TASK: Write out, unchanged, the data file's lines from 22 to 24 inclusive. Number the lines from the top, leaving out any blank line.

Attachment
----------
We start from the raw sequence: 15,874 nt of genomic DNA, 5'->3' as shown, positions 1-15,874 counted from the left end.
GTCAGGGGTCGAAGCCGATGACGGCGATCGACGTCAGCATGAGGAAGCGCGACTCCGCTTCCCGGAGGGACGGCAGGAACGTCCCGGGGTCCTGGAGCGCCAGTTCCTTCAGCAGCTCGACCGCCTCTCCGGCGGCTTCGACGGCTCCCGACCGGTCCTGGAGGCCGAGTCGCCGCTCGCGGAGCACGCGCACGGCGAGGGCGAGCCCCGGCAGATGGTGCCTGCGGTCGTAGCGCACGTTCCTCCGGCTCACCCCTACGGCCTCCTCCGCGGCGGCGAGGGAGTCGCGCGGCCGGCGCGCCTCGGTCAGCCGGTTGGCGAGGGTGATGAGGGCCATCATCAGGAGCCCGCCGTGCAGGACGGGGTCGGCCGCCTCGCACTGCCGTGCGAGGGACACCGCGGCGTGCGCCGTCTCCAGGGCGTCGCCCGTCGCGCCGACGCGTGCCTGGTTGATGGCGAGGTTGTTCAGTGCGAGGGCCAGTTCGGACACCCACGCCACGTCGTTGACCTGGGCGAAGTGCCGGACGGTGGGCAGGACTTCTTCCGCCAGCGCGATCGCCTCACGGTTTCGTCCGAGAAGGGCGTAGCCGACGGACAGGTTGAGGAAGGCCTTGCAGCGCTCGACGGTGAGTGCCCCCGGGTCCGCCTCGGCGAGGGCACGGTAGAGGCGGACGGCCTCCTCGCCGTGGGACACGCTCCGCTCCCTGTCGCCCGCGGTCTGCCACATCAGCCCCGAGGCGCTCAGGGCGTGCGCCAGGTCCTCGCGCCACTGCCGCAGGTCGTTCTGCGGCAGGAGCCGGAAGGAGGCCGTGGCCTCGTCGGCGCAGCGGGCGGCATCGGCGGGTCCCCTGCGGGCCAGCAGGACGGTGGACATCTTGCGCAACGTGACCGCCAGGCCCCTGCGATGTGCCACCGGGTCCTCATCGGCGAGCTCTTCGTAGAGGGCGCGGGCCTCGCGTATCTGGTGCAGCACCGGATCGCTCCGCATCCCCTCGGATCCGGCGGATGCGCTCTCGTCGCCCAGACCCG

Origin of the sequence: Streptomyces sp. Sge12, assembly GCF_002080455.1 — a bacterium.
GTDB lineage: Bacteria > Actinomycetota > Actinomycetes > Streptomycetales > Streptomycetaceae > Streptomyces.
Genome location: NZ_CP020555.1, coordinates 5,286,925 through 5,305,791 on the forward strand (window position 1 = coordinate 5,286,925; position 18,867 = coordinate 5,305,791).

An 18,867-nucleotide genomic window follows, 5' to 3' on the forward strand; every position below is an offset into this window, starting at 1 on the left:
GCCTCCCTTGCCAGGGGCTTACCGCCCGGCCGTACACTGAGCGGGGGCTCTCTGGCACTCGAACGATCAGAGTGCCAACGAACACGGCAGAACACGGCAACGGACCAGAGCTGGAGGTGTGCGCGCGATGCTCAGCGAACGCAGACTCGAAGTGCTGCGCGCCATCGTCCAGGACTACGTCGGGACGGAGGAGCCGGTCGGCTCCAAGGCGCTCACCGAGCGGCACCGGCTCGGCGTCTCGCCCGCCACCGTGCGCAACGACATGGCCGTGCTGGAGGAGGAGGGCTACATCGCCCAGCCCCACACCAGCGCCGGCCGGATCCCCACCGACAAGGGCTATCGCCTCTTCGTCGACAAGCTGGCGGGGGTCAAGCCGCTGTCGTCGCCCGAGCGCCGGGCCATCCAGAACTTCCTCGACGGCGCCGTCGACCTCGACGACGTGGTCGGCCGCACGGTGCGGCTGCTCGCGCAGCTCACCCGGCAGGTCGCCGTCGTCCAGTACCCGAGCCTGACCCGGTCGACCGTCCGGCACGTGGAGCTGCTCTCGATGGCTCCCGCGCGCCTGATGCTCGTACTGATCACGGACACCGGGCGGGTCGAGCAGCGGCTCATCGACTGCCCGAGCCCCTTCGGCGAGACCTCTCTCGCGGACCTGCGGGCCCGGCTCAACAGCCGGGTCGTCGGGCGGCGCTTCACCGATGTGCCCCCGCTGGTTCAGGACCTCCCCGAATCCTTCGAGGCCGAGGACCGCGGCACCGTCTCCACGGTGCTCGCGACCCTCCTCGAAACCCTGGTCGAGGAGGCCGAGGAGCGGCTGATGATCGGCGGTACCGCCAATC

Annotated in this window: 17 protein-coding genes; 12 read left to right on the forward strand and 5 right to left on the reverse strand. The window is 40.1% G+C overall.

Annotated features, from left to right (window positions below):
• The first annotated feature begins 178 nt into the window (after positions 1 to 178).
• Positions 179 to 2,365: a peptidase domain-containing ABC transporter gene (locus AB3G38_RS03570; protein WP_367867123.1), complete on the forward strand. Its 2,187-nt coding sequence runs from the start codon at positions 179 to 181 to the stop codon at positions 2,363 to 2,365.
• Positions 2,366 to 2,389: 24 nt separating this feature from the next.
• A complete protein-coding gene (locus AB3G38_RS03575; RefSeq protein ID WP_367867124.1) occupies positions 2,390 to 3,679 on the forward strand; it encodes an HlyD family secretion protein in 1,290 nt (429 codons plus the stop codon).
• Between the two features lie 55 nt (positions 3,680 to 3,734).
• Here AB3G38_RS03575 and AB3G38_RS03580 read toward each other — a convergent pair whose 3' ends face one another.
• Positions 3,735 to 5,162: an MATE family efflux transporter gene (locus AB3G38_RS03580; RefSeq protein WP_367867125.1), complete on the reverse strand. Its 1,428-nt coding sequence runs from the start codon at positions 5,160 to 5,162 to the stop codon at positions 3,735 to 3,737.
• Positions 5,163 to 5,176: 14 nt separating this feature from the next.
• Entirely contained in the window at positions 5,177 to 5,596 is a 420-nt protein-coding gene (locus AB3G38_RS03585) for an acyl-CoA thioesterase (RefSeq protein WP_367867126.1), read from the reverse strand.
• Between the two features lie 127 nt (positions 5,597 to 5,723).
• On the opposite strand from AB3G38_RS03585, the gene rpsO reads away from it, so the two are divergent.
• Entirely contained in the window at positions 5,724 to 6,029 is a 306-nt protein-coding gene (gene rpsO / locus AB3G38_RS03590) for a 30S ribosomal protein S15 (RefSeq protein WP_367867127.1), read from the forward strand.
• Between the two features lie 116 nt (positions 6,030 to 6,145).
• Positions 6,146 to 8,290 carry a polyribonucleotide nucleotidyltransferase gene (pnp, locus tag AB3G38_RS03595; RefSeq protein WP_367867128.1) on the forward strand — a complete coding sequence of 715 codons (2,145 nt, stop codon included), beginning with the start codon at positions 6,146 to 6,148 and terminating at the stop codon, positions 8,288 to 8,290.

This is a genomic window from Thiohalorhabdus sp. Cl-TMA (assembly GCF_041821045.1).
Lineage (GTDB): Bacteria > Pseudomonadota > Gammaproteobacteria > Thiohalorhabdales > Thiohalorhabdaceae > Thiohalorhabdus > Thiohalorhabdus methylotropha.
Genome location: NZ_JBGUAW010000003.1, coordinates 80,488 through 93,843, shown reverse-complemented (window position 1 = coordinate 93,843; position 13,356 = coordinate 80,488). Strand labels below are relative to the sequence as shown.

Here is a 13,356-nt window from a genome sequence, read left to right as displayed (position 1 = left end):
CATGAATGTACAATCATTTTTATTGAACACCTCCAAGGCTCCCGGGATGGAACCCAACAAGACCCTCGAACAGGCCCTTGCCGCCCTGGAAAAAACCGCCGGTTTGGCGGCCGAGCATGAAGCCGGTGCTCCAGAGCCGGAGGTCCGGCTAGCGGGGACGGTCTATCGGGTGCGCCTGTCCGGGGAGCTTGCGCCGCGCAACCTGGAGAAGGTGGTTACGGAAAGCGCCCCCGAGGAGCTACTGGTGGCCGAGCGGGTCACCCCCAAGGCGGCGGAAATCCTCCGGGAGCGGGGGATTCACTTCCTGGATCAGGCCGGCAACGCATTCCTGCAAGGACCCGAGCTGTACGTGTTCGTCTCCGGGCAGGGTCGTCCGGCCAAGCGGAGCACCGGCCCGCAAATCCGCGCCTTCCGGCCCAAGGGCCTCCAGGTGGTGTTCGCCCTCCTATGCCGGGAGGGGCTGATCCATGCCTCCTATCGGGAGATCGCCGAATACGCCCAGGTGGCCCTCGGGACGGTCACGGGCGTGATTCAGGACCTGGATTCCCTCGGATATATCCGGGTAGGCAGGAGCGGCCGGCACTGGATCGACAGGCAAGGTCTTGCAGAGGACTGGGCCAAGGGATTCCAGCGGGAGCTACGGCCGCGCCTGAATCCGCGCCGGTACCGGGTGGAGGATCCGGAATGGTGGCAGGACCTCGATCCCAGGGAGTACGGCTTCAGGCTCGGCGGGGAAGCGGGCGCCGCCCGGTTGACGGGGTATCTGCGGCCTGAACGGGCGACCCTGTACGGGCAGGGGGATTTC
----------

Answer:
• Between the two features lie 116 nt (positions 6,030 to 6,145).
• Positions 6,146 to 8,290 carry a polyribonucleotide nucleotidyltransferase gene (pnp, locus tag AB3G38_RS03595; RefSeq protein WP_367867128.1) on the forward strand — a complete coding sequence of 715 codons (2,145 nt, stop codon included), beginning with the start codon at positions 6,146 to 6,148 and terminating at the stop codon, positions 8,288 to 8,290.

This is a genomic window from Thiohalorhabdus sp. Cl-TMA (assembly GCF_041821045.1).